|From the Royal Commission on the Ancient and Historical Monuments of Scotland (RCAHMS) web database;
On the cup and ring markings, 'Situated 120m E of the hilltop, 3m S of the N edge of the ridge, but now all removed in road-making, were the tops of many basalt columns. On some of these interspersed by turf and sloping where carved 0-10 degrees were carved at least 16 cup and rings, 3 with two rings, the rest probably with one, all rings probably un-gapped, and some with a groove leading outwards from the cup or ring. Two small blocks were cut off before the site was destroyed and moved to the Scottish Development Department in Edinburgh and two more in the masons store in the Linlithgow Palace. One of the former bears 2 cups and two rings which are tangential, and one of the latter has a cup only. Greatest diameter is 25cm (6in) and carvings depths up to 3cm (1 in). Casts of parts are in the National Museum of Antiquities of Scotland (NMAS Accession nos 50-56).'
On the cairn, '(NT1313665) Excavation work was carried out on the summit of Kaimes Hill in advance of quarrying. A portion of low round cairn with massive revetment was examined. No small finds were made and the central area had been disturbed by a war time field work.'
On the fort,'The fort on Kaimes Hill is being destroyed by quarrying which will ultimately remove the whole of the hill. It was first planned by Coles (1896) and later by the RCAHMS before quarrying started. The first excavations were carried out by Childe (1941) in 1940, and further excavations have taken place from 1964-72. In 1967, only the ramparts on the S and W sides of the hill were still preserved. Here, ground surveys and aerial photographs have revealed lines of ramparts, numbered 1-7 from those on the summit to the outermost.
The excavations revealed three main structural phases, starting with a univallate, timber-laced fort represented by rampart 1. The outer face of this rampart survived to a height of 5ft, but the inner face was marked only by a number of massive slabs, not set contiguously; the thickness was approximately 12ft; the core of the rampart was composed of a number of stones, some vitrified, and occupation debris including slag and animal bones. Traces of carbonised timbers were also noted at its base.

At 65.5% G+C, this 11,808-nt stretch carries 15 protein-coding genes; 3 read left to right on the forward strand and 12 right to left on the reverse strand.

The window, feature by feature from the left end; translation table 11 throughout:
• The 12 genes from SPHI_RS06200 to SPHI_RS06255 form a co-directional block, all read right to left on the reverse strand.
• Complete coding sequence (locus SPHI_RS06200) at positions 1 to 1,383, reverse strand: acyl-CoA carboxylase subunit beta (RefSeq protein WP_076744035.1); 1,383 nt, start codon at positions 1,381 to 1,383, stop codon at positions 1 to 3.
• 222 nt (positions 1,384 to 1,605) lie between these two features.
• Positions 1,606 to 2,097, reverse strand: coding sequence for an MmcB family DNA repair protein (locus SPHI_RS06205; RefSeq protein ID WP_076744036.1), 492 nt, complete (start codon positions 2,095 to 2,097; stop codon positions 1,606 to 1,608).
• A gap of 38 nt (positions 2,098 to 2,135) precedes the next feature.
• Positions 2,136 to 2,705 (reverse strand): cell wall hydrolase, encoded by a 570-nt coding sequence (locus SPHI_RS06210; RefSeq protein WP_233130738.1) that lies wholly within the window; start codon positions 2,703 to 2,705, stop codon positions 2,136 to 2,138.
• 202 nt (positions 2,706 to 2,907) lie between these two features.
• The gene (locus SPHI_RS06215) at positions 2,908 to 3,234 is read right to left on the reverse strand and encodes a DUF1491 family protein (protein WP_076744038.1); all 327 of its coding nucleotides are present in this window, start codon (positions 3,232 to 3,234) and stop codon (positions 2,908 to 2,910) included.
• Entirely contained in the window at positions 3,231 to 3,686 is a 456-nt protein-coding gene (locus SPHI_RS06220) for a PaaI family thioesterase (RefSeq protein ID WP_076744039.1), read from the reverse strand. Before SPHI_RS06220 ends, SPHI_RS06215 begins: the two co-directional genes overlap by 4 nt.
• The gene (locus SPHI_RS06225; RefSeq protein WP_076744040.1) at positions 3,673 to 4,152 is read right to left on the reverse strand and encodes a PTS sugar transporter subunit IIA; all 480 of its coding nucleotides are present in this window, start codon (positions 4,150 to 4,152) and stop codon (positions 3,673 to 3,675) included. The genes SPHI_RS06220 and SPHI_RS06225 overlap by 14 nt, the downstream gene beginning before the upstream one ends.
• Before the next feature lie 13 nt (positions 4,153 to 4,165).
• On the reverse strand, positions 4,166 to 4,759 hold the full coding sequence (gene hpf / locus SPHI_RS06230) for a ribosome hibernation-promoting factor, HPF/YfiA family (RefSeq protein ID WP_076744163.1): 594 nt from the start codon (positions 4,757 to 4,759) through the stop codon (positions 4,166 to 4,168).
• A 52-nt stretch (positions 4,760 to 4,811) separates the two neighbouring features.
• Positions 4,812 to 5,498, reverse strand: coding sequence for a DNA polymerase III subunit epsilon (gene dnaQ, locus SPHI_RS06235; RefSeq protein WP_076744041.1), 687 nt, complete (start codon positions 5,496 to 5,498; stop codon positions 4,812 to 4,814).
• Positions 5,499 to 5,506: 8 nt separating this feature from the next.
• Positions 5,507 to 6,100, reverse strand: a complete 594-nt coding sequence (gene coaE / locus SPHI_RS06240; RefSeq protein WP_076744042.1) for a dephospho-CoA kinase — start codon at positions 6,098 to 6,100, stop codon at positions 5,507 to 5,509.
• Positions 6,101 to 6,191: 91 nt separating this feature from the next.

In phase 2, rampart 1 was replaced by a rubble-cored, stone faced rampart (no. 2) which in some areas overlay rampart 1 and in other areas lay immediately in front of it; the entrance through rampart 1 was remodelled. Ramparts 3 and 4, which survive in a fragmentary state, are similar in plan and are probably contemporary. A radio-carbon date of 365±90 BC was obtained from some twigs from the core of rampart 2. The final phase consist of the rubble and turf rampart 7 as its major structures and the gaps in the E end of ramparts 1-4 which continue the line of the entrances through 5-7 may also have been constructed at this time. The main object of these additional ramparts appears to have been to enclose the platform on the NE side of the hill on which at least 15 hut circles are visible, marked by stone footings and turf-covered banks.
South of rampart 7 and east of the entrance a series of stone slabs- chevaux de fries- projects from the turf and can be traced down the slope fro some 100ft. Among the huts excavated, one overlay rampart 1; an anomalous radio-carbon date of 1191±90 BC was obtained from a piece of carbonised wood found in its wall filling.
Many artefacts, now in the National Museum of Antiquities of Scotland (NMAS) have come from this site, either as stray finds or from the excavations. Among them are; microliths, cup and ring marked stones, various jet, flint and stone artefacts, Iron Age pottery, Roman pottery (of 3rd Century AD date) and a denarius of Severus.'
NB- whole site quarried away by 1986.
Posted by Martin
29th November 2001ce